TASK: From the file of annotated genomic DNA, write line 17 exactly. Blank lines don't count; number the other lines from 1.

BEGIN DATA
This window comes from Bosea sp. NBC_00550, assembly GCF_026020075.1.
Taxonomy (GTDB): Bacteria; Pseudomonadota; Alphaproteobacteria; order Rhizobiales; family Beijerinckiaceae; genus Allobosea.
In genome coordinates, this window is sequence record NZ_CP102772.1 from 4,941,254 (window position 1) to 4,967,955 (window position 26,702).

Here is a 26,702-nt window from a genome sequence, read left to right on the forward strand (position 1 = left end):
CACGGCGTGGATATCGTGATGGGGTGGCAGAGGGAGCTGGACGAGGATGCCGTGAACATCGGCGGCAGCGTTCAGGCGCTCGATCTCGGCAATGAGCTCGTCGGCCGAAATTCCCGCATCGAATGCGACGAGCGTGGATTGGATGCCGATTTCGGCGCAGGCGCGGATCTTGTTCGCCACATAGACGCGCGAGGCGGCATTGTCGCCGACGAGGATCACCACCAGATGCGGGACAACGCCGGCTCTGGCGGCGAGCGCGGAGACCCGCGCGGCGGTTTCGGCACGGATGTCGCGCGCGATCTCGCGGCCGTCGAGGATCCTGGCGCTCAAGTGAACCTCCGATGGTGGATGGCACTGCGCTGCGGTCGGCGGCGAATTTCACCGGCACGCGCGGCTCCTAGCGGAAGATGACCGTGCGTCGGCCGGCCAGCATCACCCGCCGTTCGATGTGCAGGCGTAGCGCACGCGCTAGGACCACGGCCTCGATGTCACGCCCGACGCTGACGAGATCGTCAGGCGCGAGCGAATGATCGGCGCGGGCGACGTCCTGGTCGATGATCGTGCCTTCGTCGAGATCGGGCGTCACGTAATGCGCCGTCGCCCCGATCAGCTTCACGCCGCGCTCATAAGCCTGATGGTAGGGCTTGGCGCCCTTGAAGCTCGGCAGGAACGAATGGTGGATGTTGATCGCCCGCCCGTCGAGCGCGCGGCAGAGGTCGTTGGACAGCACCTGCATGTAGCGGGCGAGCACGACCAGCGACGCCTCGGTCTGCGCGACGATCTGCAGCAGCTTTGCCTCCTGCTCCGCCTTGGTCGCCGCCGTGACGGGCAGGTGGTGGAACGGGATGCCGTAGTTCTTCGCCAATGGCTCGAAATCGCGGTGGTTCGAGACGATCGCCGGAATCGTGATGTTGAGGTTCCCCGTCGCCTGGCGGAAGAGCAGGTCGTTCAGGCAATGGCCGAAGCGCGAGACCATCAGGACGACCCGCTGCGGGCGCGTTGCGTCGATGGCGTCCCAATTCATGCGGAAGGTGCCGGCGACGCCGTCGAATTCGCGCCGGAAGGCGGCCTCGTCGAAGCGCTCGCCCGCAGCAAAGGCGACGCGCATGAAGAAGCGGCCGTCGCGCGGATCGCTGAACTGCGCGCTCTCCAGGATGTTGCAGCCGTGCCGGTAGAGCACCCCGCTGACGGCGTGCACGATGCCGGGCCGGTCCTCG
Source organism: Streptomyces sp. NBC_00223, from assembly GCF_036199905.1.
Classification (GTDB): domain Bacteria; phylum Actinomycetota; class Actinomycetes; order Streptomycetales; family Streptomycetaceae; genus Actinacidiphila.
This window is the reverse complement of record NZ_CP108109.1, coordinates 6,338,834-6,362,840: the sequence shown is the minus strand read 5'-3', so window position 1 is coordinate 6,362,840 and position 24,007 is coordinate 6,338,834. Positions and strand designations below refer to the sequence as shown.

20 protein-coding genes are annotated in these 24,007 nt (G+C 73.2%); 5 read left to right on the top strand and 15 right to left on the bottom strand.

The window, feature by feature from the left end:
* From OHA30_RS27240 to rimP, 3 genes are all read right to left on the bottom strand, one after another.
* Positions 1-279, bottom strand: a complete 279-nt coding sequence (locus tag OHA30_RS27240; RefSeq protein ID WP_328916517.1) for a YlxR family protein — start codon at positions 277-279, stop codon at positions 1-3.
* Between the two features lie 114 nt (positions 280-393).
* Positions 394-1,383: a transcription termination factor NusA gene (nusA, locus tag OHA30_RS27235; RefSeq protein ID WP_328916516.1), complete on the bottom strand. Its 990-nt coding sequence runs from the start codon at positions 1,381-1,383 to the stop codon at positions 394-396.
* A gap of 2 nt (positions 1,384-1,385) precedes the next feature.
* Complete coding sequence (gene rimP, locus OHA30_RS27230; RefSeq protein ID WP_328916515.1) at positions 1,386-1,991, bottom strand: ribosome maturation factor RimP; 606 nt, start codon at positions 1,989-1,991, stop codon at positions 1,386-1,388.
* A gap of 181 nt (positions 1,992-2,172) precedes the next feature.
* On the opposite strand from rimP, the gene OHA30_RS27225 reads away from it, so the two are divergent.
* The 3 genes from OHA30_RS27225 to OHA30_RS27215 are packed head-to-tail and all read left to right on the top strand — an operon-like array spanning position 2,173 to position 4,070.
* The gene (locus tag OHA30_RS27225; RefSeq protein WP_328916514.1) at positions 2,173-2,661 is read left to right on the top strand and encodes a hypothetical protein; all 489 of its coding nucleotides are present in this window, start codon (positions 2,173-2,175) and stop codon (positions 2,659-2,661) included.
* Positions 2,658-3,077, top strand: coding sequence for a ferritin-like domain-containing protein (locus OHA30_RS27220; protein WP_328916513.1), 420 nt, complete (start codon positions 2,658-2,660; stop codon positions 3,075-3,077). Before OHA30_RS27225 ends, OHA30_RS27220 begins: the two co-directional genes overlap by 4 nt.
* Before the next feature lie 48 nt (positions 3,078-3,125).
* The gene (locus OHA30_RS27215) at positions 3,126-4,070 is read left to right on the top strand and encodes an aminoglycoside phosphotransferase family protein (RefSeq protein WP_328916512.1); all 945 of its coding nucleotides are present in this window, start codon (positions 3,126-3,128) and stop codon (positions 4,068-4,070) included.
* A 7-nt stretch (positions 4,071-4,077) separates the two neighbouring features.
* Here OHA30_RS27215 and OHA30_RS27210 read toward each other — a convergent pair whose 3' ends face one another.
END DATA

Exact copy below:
* A gap of 181 nt (positions 1,992-2,172) precedes the next feature.